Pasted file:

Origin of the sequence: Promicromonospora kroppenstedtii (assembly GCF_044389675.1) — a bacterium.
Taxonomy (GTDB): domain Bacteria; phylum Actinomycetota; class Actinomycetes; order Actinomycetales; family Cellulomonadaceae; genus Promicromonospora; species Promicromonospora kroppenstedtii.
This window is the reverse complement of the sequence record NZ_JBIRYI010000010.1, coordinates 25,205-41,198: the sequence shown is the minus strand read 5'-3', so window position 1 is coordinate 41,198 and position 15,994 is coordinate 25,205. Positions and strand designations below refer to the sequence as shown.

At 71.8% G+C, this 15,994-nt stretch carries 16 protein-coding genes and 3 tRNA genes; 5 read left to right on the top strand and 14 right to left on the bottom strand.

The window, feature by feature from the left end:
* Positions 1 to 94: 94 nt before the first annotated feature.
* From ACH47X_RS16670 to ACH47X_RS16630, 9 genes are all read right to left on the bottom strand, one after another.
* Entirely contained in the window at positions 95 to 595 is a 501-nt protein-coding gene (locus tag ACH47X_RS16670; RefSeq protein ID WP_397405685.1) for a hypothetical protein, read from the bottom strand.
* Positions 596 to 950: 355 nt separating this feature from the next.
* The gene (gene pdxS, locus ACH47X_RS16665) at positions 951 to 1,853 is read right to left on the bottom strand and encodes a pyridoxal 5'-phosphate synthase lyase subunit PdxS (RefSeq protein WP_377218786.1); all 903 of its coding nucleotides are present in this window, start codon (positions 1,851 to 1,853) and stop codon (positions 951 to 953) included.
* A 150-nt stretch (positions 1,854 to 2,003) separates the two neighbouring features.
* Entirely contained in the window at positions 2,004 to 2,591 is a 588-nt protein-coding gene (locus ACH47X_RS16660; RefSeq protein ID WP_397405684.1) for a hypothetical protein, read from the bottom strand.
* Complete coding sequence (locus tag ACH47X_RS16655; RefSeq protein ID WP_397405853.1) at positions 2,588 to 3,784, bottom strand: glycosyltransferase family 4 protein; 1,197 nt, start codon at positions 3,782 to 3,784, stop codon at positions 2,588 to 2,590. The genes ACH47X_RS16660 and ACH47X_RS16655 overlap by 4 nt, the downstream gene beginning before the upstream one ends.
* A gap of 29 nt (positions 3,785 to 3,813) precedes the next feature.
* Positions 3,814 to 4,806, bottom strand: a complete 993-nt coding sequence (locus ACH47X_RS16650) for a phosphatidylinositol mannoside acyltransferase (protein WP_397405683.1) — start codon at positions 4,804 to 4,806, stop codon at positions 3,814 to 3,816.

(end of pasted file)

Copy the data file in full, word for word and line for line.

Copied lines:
Origin of the sequence: Promicromonospora kroppenstedtii (assembly GCF_044389675.1) — a bacterium.
Taxonomy (GTDB): domain Bacteria; phylum Actinomycetota; class Actinomycetes; order Actinomycetales; family Cellulomonadaceae; genus Promicromonospora; species Promicromonospora kroppenstedtii.
This window is the reverse complement of the sequence record NZ_JBIRYI010000010.1, coordinates 25,205-41,198: the sequence shown is the minus strand read 5'-3', so window position 1 is coordinate 41,198 and position 15,994 is coordinate 25,205. Positions and strand designations below refer to the sequence as shown.

At 71.8% G+C, this 15,994-nt stretch carries 16 protein-coding genes and 3 tRNA genes; 5 read left to right on the top strand and 14 right to left on the bottom strand.

The window, feature by feature from the left end:
* Positions 1 to 94: 94 nt before the first annotated feature.
* From ACH47X_RS16670 to ACH47X_RS16630, 9 genes are all read right to left on the bottom strand, one after another.
* Entirely contained in the window at positions 95 to 595 is a 501-nt protein-coding gene (locus tag ACH47X_RS16670; RefSeq protein ID WP_397405685.1) for a hypothetical protein, read from the bottom strand.
* Positions 596 to 950: 355 nt separating this feature from the next.
* The gene (gene pdxS, locus ACH47X_RS16665) at positions 951 to 1,853 is read right to left on the bottom strand and encodes a pyridoxal 5'-phosphate synthase lyase subunit PdxS (RefSeq protein WP_377218786.1); all 903 of its coding nucleotides are present in this window, start codon (positions 1,851 to 1,853) and stop codon (positions 951 to 953) included.
* A 150-nt stretch (positions 1,854 to 2,003) separates the two neighbouring features.
* Entirely contained in the window at positions 2,004 to 2,591 is a 588-nt protein-coding gene (locus ACH47X_RS16660; RefSeq protein ID WP_397405684.1) for a hypothetical protein, read from the bottom strand.
* Complete coding sequence (locus tag ACH47X_RS16655; RefSeq protein ID WP_397405853.1) at positions 2,588 to 3,784, bottom strand: glycosyltransferase family 4 protein; 1,197 nt, start codon at positions 3,782 to 3,784, stop codon at positions 2,588 to 2,590. The genes ACH47X_RS16660 and ACH47X_RS16655 overlap by 4 nt, the downstream gene beginning before the upstream one ends.
* A gap of 29 nt (positions 3,785 to 3,813) precedes the next feature.
* Positions 3,814 to 4,806, bottom strand: a complete 993-nt coding sequence (locus ACH47X_RS16650) for a phosphatidylinositol mannoside acyltransferase (protein WP_397405683.1) — start codon at positions 4,804 to 4,806, stop codon at positions 3,814 to 3,816.